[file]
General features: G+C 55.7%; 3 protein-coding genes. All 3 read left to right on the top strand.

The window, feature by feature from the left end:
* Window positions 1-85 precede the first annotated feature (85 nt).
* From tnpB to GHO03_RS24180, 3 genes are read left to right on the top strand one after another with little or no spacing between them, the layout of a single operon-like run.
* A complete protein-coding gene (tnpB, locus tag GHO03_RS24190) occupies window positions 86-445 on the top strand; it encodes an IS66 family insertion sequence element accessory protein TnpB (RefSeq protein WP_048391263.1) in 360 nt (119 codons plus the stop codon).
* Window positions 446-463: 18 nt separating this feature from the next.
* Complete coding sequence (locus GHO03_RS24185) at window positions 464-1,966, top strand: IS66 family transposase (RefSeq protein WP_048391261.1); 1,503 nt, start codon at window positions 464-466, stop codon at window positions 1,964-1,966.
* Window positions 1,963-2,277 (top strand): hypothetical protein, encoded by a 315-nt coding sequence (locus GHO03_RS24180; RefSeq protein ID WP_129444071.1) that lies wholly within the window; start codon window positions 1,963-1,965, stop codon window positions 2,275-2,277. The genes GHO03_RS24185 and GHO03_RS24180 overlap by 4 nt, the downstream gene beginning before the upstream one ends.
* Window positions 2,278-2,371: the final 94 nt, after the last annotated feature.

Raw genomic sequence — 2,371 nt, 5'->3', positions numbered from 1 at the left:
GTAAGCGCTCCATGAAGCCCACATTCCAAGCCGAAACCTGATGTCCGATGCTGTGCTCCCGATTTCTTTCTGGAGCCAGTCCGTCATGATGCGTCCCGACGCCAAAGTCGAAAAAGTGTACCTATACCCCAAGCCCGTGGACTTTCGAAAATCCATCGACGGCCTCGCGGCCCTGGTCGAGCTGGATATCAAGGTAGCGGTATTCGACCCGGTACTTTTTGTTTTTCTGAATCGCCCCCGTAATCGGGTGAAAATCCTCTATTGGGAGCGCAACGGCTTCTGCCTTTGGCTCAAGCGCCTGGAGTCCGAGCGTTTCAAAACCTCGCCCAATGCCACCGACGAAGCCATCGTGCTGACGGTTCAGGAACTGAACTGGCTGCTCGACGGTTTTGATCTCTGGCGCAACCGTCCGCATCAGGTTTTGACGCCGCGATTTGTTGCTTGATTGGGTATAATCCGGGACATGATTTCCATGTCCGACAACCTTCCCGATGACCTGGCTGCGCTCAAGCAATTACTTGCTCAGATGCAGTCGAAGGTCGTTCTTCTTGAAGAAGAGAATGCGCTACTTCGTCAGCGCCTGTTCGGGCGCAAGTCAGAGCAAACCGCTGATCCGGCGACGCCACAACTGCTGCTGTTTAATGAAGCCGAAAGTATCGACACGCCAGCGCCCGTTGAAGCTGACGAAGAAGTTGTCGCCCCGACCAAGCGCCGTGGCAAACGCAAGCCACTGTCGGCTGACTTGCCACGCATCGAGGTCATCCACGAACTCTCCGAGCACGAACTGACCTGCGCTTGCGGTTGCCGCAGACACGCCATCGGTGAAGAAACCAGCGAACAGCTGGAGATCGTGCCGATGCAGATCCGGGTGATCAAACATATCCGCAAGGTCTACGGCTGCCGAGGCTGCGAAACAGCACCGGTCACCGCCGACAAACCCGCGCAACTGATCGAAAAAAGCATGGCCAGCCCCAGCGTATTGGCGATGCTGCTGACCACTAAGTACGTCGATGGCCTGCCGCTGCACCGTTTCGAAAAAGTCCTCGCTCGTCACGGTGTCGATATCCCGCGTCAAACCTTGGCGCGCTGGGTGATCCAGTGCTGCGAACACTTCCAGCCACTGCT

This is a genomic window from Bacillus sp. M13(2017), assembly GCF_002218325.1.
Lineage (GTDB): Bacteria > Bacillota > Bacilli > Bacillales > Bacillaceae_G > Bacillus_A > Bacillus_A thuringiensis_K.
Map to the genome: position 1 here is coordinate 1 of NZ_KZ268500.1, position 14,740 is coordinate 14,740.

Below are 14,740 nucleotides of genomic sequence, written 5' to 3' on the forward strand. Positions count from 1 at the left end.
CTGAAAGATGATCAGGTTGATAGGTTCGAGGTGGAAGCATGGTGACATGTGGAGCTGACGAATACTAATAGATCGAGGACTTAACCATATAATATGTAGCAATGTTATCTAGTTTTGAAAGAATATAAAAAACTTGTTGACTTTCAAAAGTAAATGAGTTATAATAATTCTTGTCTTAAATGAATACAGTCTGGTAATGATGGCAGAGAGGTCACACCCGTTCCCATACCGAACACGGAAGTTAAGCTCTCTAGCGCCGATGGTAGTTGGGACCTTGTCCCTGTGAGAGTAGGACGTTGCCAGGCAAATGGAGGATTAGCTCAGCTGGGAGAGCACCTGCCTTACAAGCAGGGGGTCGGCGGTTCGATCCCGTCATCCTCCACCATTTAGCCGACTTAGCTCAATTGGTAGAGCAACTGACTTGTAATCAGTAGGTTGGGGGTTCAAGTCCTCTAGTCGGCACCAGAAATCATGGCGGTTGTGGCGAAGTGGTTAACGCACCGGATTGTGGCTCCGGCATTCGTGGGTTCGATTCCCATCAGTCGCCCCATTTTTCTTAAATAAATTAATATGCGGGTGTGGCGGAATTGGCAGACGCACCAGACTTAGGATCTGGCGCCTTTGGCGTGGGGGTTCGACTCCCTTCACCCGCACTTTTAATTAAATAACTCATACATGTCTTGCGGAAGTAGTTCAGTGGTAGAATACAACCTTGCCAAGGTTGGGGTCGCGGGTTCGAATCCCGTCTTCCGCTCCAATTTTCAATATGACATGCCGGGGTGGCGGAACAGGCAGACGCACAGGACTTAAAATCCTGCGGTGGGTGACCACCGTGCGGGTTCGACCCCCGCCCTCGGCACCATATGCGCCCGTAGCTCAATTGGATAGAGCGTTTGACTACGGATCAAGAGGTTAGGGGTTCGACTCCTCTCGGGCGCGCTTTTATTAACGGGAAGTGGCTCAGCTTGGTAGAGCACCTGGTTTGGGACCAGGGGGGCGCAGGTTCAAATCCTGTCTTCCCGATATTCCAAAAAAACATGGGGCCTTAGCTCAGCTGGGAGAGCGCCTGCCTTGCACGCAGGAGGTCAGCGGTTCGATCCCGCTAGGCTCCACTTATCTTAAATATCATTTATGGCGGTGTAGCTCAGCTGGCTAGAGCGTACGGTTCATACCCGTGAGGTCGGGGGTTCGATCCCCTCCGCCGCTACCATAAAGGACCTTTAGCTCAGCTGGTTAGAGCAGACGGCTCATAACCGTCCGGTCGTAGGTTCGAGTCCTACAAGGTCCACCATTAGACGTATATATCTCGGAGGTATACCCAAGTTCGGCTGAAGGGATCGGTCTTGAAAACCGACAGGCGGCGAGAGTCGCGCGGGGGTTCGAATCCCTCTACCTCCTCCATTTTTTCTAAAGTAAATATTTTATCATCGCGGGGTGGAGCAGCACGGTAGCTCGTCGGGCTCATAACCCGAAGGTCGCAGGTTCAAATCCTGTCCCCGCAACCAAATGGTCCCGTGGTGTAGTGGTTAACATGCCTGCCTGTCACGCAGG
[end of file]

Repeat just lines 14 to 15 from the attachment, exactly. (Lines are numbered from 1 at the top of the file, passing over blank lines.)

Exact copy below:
Map to the genome: position 1 here is coordinate 1 of NZ_KZ268500.1, position 14,740 is coordinate 14,740.

Below are 14,740 nucleotides of genomic sequence, written 5' to 3' on the forward strand. Positions count from 1 at the left end.